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Ex-PM Blair Recalled To Iraq War Inquiry

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Ex-PM Blair Recalled To Iraq War Inquiry

Post by Guest on 08.12.10 22:06

Ex-PM Blair Recalled To Iraq War Inquiry



7:24pm UK, Wednesday December 08, 2010

Mark Stone, Sky reporter

Tony Blair has been recalled to appear at the inquiry into the Iraq War for a second time.

The former Prime Minister is likely to give evidence at a public hearing in late January.

ItIt is thought Sir John Chilcot and his panel were concerned about gaps and possible inconsistencies in his evidence.Jack Straw, who was foreign secretary at the time of the invasion, cabinet secretary Sir Gus O'Donnell and Lord Turnball, his predecessor, have also been asked to return.

Lord Goldsmith, the former attorney general, is among those the panel has asked to submit written evidence.

:: Read the full list here.
Mr Blair gave evidence to the inquiry on January 29 when it was thought, though never confirmed, that it would be his only appearance.

But since then a number of developments have paved the way for his recall.

In the summer, Mr Blair released his memoirs: A Journey, in which he talks in detail about his decision to invade Iraq in March 2003. Former US President George W Bush has also penned a book.


I felt sick, a mixture of anger and anguish. 'Do you have any regrets?' This wasn't a question being asked or answered in the quiet reflections of the soul.

Tony Blair on being asked at the last hearing if he had any regrets
And in October, the Wikileaks website released tens of thousands of secret documents relating to the Iraq war.

The inquiry panel has also gained access to scores of documents that were, when Mr Blair gave his evidence, classified. They include a memo written to Mr Blair by then Attorney General Lord Goldsmith just weeks before the invasion.

In it Lord Goldsmith wrote: "In view of your meeting with President Bush on Friday, I thought you might wish to know where I stand on the question of whether a further decision of the [UN] security council is legally required in order to authorise the use of force against Iraq."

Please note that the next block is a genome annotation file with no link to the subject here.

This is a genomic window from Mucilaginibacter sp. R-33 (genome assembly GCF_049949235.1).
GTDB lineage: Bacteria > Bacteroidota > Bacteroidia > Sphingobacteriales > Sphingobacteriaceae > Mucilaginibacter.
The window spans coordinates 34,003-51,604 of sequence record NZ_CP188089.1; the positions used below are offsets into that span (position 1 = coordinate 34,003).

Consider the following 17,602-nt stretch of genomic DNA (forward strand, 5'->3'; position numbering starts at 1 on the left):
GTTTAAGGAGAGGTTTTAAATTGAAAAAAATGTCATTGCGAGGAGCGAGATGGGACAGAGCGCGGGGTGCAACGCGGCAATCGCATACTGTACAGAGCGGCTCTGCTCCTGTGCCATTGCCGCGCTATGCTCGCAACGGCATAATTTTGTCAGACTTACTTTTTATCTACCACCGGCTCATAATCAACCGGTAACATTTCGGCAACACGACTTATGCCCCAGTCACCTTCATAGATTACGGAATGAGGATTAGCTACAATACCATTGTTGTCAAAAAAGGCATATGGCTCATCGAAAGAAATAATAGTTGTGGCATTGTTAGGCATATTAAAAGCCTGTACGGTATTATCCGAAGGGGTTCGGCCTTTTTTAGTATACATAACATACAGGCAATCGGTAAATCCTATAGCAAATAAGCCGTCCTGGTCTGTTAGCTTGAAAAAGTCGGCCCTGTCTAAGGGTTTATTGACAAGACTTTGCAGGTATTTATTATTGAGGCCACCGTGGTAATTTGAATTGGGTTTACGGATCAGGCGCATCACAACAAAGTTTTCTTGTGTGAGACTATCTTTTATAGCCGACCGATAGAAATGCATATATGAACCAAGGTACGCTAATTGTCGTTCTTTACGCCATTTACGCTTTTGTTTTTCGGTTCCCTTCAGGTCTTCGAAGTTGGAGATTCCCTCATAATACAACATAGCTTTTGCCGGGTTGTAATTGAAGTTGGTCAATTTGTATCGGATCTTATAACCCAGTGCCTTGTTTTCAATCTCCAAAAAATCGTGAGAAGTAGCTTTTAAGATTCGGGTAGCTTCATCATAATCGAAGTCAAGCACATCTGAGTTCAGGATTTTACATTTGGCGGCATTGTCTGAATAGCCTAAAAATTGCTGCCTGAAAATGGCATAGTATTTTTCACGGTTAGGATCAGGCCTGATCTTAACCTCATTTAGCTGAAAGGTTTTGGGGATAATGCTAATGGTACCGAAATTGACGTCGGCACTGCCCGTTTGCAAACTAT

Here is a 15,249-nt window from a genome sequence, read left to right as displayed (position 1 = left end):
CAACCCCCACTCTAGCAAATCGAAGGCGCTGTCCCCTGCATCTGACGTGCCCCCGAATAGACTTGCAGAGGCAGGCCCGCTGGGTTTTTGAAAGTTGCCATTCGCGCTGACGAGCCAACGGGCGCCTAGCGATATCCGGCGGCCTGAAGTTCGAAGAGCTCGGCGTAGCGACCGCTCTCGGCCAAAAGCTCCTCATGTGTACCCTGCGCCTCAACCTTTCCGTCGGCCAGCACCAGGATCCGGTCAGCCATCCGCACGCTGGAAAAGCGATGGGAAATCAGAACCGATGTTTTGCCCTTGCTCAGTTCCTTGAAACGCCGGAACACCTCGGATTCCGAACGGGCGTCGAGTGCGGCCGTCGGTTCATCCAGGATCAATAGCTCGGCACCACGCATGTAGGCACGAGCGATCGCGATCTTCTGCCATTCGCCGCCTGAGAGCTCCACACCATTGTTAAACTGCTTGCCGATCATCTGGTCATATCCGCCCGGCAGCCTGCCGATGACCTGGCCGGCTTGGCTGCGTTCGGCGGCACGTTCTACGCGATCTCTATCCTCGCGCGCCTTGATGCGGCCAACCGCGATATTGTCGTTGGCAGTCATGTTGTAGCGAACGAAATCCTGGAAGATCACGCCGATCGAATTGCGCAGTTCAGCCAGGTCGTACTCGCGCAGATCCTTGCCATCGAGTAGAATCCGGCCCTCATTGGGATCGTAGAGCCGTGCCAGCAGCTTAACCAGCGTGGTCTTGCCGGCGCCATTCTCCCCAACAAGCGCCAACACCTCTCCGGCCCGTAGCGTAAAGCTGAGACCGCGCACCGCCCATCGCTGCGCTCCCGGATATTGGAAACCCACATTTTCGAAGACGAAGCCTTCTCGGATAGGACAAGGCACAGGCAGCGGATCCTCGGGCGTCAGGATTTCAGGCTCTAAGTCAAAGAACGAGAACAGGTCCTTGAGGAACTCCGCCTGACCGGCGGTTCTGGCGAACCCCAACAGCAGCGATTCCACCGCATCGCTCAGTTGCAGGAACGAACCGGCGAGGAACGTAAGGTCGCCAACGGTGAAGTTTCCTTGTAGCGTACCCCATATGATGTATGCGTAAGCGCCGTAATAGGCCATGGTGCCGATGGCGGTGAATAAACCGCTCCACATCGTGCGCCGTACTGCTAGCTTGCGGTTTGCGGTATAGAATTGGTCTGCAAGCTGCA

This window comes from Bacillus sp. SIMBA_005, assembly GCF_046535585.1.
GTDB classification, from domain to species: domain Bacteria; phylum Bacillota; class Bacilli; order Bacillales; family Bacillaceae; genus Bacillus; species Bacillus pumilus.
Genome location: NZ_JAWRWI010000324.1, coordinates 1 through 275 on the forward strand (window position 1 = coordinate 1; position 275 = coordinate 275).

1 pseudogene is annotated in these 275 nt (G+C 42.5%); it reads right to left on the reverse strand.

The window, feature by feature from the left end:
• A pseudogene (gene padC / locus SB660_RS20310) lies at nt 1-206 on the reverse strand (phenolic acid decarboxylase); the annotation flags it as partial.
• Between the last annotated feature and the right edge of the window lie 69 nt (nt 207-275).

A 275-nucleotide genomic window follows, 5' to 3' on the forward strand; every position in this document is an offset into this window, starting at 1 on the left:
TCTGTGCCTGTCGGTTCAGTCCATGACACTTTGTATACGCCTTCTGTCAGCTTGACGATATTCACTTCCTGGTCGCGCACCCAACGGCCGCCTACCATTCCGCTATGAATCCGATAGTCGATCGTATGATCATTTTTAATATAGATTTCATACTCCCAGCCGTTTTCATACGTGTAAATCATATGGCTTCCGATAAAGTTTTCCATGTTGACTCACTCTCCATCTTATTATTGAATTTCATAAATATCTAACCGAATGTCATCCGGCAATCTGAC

Protesters greeted the former prime minister when he last gave evidence


Goldsmith continued, by advising Mr Blair that he "remained of the view that the correct legal interpretation of resolution 1441 [the last security council decision on Iraq] is that it does not authorise the use of force without a further determination by the security council."

He concluded: "My view remains that a further [UN] decision is required."

In the margin of the letter, the words "I just don't understand this" are scribbled. It's thought to be Mr Blair's handwriting.

Lord Goldsmith is known to have changed his mind on the legality of the invasion, first insisting it was illegal, then saying it could be legal before finally concluding that it was legal following meetings with officials in Washington and New York.

Members of the inquiry panel have also visited Iraq, France and the United States since Mr Blair's appearance.


Whilst life can only be understood backwards, it has to be lived forward. We did not have the benefit of hindsight.

Jack Straw gives evidence to the Iraq inquiry
In his memoirs, Mr Blair wrote of his "anger and anguish" at the line of questioning taken by the panel. He also admitted that he gave an "incomplete" answer to Sir John's question about whether he had any regrets.

He wrote: "As I thought on how to answer the question put to me at the end of my evidence… I felt sick, a mixture of anger and anguish.

"'Do you have any regrets?' This wasn't a question being asked or answered in the quiet reflections of the soul; not something that could be weighed, considered and explained with profundity and penetrating clarity or even an easy honesty.

"It was a headline question. It had to have a headline answer."

He continued: "I said I took responsibility, accepting the decision had been mine and avoiding the headline that would have betrayed. However, it was an answer that was incomplete."

The inquiry panel had hoped to publish its conclusions at "the turn of the year". They are now unlikely to be published before the spring.





ItIt is thought Sir John Chilcot and his panel were concerned about gaps and possible inconsistencies in his evidence.

Now where have we heard that before thinking


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